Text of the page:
The opinion of the court was delivered by: Shadur, District Judge.
MEMORANDUM OPINION AND ORDER
Sandra Carter ("Carter") has sued her employer, Illinois
Department of Commerce and Community Affairs ("Department"),
charging race-discriminatory employment practices in violation
of both Title VII of the Civil Rights Act of 1964 as amended,
42 U.S.C. § 2000e to 2000e-17 (Count I) and 42 U.S.C. § 1981
("Section 1981") (Count II). Department has moved to dismiss
Count II on sovereign immunity grounds. For the reasons stated
in this memorandum opinion and order, Department's motion is
Department is an agency of the State of Illinois, so that a
suit against Department stands in the same position as a suit
against the State itself for Eleventh Amendment purposes.
Though the Supreme Court has squarely decided the Eleventh
Amendment bars suit under 42 U.S.C. § 1983, Quern v. Jordan,
440 U.S. 332, 338-45, 99 S.Ct. 1139, 1143-47, 59 L.Ed.2d 358
(1979), it has not addressed the identical question as to
Section 1981. See the Court's most recent excursion into
Eleventh Amendment analysis in Pennhurst State School &
Hospital v. Halderman, ___ U.S. ___, 104 S.Ct. 900, 906-09, 79
L.Ed.2d 67 (1984).
But for a District Court the Supreme Court is not the only
source of controlling law. In a pre-Pennhurst but (more
importantly) post-Quern v. Jordan decision, Rucker v. Higher
Educational Aids Board, 669 F.2d 1179, 1184 (7th Cir. 1982)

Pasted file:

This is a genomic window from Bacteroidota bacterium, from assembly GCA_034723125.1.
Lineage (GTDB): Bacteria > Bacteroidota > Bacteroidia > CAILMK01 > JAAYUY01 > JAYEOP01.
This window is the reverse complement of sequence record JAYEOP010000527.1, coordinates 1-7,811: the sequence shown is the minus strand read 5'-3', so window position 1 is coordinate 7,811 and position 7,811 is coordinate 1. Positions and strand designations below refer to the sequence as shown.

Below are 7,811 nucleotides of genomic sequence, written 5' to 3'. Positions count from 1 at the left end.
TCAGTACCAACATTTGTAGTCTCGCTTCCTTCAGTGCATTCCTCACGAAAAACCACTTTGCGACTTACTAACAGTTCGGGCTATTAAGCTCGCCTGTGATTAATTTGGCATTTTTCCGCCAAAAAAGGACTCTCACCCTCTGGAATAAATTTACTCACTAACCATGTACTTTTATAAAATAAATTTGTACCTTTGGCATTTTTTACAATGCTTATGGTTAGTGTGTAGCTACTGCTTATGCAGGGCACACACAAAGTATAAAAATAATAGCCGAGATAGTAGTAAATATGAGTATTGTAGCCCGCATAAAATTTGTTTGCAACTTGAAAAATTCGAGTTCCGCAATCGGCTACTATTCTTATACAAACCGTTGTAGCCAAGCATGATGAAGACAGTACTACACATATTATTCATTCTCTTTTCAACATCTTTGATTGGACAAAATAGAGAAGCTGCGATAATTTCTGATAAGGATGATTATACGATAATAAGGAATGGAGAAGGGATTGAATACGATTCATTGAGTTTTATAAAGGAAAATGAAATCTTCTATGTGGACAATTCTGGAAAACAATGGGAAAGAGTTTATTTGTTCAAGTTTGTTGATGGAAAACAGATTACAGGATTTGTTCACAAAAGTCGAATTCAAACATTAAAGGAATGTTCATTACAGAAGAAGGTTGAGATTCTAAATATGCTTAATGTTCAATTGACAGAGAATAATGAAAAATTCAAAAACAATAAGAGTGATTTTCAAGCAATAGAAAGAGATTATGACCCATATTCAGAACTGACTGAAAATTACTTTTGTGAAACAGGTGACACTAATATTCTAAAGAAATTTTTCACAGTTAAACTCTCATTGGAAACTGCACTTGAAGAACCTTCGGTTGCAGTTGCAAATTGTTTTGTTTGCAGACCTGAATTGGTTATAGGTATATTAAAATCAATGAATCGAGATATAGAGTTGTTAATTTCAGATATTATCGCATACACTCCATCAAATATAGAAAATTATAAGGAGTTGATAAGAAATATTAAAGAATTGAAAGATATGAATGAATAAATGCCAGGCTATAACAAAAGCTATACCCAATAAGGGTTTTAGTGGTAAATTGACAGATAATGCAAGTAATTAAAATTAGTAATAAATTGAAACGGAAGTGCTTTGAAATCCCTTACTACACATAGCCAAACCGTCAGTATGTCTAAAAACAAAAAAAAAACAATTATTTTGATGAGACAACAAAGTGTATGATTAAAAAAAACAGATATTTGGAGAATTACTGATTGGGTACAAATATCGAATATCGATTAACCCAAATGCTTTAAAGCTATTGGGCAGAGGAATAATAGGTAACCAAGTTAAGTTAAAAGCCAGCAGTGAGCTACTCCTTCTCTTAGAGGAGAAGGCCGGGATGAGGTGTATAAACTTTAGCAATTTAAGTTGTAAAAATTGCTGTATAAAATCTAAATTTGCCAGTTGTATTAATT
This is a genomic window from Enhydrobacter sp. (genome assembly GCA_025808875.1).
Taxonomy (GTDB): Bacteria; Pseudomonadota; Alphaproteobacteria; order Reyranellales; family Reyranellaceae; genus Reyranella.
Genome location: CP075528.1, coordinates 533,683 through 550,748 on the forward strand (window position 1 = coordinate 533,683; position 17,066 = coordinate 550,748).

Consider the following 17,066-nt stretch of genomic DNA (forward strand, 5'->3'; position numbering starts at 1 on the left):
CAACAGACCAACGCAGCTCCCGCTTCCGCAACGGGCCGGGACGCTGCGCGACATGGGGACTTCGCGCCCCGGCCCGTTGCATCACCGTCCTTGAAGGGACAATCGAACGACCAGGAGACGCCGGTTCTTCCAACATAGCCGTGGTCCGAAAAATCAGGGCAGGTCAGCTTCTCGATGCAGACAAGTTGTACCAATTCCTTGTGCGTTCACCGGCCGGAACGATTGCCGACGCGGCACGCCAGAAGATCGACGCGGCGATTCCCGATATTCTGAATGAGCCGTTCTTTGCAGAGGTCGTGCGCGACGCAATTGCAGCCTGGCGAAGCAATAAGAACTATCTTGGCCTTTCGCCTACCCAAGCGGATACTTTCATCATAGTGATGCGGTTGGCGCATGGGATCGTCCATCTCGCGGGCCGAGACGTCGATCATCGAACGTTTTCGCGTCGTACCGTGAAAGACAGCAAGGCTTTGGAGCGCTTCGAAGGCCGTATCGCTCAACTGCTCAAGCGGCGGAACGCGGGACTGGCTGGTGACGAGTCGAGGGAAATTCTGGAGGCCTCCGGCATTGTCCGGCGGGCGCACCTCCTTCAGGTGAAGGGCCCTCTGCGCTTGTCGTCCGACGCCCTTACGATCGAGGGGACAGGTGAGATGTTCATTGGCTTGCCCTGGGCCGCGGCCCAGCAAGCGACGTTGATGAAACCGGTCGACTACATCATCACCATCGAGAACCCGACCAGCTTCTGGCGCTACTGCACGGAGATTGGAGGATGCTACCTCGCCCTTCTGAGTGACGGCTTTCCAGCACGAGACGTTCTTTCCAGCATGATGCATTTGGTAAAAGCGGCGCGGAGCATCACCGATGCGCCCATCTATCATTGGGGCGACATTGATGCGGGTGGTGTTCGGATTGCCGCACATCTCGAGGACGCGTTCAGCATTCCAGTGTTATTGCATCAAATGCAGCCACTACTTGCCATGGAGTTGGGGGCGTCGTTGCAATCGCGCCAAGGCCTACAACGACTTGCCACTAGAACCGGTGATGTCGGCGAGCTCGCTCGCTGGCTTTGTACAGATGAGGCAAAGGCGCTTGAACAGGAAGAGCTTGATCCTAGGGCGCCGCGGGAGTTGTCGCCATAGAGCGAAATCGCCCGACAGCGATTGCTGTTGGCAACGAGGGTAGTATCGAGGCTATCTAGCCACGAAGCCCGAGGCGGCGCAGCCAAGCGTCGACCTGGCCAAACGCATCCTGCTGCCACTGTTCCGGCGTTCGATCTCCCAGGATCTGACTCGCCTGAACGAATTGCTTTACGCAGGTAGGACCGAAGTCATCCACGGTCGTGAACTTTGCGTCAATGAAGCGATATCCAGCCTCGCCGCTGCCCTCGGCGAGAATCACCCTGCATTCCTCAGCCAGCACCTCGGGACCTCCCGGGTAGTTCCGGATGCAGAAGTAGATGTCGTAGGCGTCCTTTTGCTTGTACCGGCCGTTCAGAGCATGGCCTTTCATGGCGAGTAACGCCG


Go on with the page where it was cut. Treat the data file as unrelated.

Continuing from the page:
our Court of Appeals held:
[I]t is undisputed that the Board — the only defendant in this
case — is a state agency. As such, it is immune from federal
damages liability by virtue of the Eleventh Amendment. See
Alabama v. Pugh, 438 U.S. 781, 98 S.Ct. 3057, 57 L.Ed.2d 1114
(1978); Quern v. Jordan, 440 U.S. 332, 99 S.Ct. 1139, 59
L.Ed.2d 358 (1979). Rucker's section 1981 and section 1985
claims fail on the same ground.
As to Rucker Carter's counsel respond (Mem. 6):
Indeed, some federal courts have mistakenly done so ["extended"
the authorities on which Quern v. Jordan relied in part] to
conclude that the Eleventh Amendment similarly bars Section
1981 claims. See, e.g., Rucker v. Higher Educational Aids
Bd., 669 F.2d 1179 (7th Cir. 1982). The fallacy of such
argument is based upon the differences in origin of Section
1981 and Section 1983.
It is of course possible for a Court of Appeals to be mistaken,
but arguments against a square holding by that court must be
addressed to it and not to a District Court in the same
Circuit. Orderly jurisprudence compels that such a direct
precedent be followed by this Court.
This Court therefore will not indulge the historical excursion
invited by Carter. Count II is dismissed on the controlling
authority of Rucker.
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